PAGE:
“Do you know who this is?” she asks me.
I shake my head. “R8PR’s never mentioned him.”
“This is weird.”
“Weirder than the time Larkins invited us out to dinner with him but kept calling me Korra.”
“That wasn’t weird at all,” I say. “That’s just normal Larkins.”
“Yeah but he kept… looking at me. You know?”
“In a creepy way?”
“Not really, but kinda. You know?”
We enter through a door into a much smaller, much warmer room, complete with fancy plush chairs and ornate decorations. This has completely changed the mood from the rest of the darkened, blue-glowing Data Farm.
DODF stops and says, “Here it is. There are four terminals in this room, each with access to the same server. Each item will take an individual charge from your credit card or bank account after accessing it. I doubt you can afford what you are looking for, though.”
“Hey now. Just because I’m wearing overalls doesn’t mean I’m poor. Overalls are fashionable again.”
“I don’t care.”
DODF leaves us two alone and we huddle around one of the computer terminals. “First, I want to see what Jones Burrow’s data might be,” I say. “If someone like Dr. Gonzales, whoever the hell that is, has a lot of data on her, that means there might be people searching for her at this very moment.”
“Well, I mean, she is sort of an international terrorist now,” Karina says. “It might just be the police looking for her.”
That is an optimistic assumption, but it is almost certainly not true.
We pull up Jones Burrow’s data file, and it is… extensive. Three terabytes, or big enough to hold over fifteen hundred half-hour porn videos. Uh, to make a reference to earlier, that is.
It also costs $200,000 to purchase the data file.
“Your dad’s rich, right?” I ask.
“Rich in ideas, rich in innovation, if that’s what you mean,” Karina says.
“Okay, maybe I’m a little better…” I search myself. Morgan Harding. I wonder if they have my middle name on here. Or better yet, my– HOLY SHIT.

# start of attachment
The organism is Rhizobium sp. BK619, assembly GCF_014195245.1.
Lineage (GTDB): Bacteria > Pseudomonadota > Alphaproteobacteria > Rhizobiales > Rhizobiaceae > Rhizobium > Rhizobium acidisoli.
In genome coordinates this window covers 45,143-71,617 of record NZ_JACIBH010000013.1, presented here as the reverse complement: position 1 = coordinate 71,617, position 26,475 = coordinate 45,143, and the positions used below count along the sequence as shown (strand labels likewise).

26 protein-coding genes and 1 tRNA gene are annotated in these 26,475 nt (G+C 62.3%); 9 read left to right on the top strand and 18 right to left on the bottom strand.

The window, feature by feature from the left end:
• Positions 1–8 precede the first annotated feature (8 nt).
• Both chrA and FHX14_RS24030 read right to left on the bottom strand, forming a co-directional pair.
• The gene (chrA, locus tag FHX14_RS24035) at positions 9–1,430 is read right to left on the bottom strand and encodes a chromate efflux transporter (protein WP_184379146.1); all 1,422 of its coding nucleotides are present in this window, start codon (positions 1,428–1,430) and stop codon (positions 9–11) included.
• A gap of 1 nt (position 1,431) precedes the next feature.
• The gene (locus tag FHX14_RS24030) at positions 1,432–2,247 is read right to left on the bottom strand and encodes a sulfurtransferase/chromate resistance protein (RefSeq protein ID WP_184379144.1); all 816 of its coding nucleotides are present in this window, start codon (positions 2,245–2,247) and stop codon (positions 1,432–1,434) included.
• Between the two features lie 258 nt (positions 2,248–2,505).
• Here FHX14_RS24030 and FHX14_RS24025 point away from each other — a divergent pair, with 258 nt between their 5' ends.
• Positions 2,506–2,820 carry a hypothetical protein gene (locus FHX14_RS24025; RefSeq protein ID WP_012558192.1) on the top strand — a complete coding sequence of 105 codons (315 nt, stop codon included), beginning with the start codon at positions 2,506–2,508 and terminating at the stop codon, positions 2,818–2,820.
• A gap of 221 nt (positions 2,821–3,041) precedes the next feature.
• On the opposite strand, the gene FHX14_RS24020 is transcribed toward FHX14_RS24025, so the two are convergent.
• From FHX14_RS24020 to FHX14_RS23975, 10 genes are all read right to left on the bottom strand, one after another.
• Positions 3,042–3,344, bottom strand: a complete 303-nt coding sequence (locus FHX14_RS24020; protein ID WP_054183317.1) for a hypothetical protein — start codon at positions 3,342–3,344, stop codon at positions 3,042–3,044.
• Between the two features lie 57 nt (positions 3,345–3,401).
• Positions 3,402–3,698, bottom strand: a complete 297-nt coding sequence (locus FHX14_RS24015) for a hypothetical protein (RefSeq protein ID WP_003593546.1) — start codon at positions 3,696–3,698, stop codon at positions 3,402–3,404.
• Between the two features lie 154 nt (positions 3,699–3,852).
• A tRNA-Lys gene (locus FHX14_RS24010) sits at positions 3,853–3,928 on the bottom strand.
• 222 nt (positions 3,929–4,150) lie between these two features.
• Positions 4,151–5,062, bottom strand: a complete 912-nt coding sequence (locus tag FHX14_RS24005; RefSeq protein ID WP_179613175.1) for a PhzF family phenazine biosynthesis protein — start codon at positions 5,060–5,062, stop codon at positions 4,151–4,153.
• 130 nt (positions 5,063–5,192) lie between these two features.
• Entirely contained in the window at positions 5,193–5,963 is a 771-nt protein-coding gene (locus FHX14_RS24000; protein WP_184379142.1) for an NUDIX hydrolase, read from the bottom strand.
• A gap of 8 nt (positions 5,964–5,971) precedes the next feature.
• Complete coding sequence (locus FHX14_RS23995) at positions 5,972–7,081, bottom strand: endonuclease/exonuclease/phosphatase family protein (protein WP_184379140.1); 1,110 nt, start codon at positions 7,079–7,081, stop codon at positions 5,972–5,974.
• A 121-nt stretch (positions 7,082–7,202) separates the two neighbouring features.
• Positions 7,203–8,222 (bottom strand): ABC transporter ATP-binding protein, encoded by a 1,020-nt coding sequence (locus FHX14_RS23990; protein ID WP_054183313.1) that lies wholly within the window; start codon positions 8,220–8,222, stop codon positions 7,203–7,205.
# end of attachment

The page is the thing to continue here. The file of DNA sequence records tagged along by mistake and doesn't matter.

My data file is on sale, yeah. For $80,000! I get Jones Burrow, criminal of Atlanta and the Social Media Killer, but why me? What dirt do they have on me?
Surely they don’t have any proof of my secret past.
Surely it’s not my fan fiction…
“Well, we’re screwed,” I say. “Dead end.”
“Wait, I have an idea,” Karina says. “We can look up who accessed your data for free, right? So we can just narrow it down that way.”
“Huh. Pretty good idea.”
I pull up a list of people that have accessed these terminals recently, and then narrow it down to people that purchased the Morgan Harding data file. It’s an unsurprisingly small number of people. Someone named Lisa Robinson from Alpharetta, an Anna Da Costa from southwestern Atlanta, a few Mark Smiths in a row– obvious aliases that somehow got past the system– and then a man named Max Gibson. He lives downtown on 4th Street in an apartment complex, not in the best part of town. But he did somehow afford $80,000 for my data file.
I have a hunch.
That’s gotta be our guy.
I save this data onto my data drive and that’s the extent of my journey today.
I’d love to be doing some Social Media Killer research myself sometime, but I definitely want to stop Moonslash from invading my life first.
“Time to leave?” Karina asks.
“I guess,” I say. “Our passes are good for the rest of the day, though, so if you want to do some mindless browsing to see if they have any juicy gossip on your coworkers anywhere…”
“I don’t feel like standing around this blizzardy abyss for any longer than we have to.”
“You know, I gotta say I completely agree.”
We exit the Data Broker’s collection. I’ll have to ask R8PR about Dr. Gonzales later, but for now it’s time for us to go.
“I don’t trust this place, but I think we need to talk about some of it,” Karina said. “Some of this info seems a little…”
“Yeah, I know what you mean.”
We pass DODF on our way towards the exit door and I give a wave. “Bye, thanks for the–”
Moonslash stands before us, Power Glove raised forwards.
6 thoughts on “Trials of the Cybermancer! – Chapter 14: Let’s Go Down to the Data Farm”
And ultimately this entire side venture proved to be for naught.
I did get quite a few chuckles out of the robots saying that they constantly don’t care. Usually you’d expect them to be more polite, but their programmers clearly didn’t care themselves.
It may not have been for naught! Unless they end up getting murdered!
I hope Kendall and Karina get out of this one because the Nintendo fan boy has arrived.
Poor Karina! Poor Kendall!